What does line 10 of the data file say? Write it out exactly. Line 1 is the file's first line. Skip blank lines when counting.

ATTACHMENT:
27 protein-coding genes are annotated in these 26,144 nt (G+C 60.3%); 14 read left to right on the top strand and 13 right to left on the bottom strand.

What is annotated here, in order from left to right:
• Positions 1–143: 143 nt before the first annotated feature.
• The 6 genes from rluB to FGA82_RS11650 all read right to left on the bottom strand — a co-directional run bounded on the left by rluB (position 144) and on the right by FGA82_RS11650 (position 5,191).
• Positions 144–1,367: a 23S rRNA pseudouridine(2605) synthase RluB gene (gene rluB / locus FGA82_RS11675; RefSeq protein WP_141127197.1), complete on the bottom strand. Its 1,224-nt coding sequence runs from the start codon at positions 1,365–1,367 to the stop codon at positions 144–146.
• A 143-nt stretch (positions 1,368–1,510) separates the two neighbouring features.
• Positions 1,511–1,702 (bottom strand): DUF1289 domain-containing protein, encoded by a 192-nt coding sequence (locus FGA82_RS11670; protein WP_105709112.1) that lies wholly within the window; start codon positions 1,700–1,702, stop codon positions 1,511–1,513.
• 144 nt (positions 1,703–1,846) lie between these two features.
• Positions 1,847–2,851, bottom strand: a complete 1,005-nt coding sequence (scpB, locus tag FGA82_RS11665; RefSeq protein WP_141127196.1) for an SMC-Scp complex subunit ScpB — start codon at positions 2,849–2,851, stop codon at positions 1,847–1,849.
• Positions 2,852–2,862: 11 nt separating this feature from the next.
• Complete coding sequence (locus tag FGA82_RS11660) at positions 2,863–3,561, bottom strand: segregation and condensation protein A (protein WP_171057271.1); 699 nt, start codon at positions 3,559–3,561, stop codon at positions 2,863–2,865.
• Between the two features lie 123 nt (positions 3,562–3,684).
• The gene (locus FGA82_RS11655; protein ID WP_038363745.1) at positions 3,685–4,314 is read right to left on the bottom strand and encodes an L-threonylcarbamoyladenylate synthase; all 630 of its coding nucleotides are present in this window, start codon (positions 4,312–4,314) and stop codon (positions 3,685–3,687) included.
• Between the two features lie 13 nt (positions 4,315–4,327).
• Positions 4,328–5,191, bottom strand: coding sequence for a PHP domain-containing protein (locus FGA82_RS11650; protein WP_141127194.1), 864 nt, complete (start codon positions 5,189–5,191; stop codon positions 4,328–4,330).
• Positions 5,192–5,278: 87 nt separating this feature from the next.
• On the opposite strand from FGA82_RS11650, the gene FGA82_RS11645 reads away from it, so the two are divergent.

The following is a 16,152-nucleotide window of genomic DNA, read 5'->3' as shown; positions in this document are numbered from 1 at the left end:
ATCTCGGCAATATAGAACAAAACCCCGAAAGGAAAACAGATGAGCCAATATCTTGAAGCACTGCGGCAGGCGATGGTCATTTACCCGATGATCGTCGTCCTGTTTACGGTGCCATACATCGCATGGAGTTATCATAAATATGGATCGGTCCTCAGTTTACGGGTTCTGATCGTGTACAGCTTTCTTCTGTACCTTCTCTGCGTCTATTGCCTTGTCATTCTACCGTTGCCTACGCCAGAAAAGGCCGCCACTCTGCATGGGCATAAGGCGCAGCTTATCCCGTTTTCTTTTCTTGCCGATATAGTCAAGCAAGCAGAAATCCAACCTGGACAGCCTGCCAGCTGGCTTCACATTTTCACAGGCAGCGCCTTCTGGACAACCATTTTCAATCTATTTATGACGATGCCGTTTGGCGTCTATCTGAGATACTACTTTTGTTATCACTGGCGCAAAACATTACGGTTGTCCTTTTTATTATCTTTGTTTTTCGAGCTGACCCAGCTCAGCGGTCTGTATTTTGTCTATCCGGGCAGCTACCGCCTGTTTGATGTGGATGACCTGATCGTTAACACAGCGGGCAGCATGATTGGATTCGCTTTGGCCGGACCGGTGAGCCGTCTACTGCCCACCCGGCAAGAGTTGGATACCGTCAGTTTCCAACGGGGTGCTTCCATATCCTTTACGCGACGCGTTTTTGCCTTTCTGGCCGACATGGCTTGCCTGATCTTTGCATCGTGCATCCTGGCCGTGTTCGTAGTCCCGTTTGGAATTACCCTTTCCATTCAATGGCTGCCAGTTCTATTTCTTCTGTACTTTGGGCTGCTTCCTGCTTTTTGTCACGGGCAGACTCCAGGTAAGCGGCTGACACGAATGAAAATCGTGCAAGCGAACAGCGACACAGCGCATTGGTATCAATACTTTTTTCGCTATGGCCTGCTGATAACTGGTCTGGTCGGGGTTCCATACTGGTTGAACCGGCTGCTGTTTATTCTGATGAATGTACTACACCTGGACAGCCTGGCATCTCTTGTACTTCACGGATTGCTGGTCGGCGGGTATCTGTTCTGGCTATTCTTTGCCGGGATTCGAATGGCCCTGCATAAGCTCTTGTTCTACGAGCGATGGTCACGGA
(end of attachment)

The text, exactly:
• Positions 2,852–2,862: 11 nt separating this feature from the next.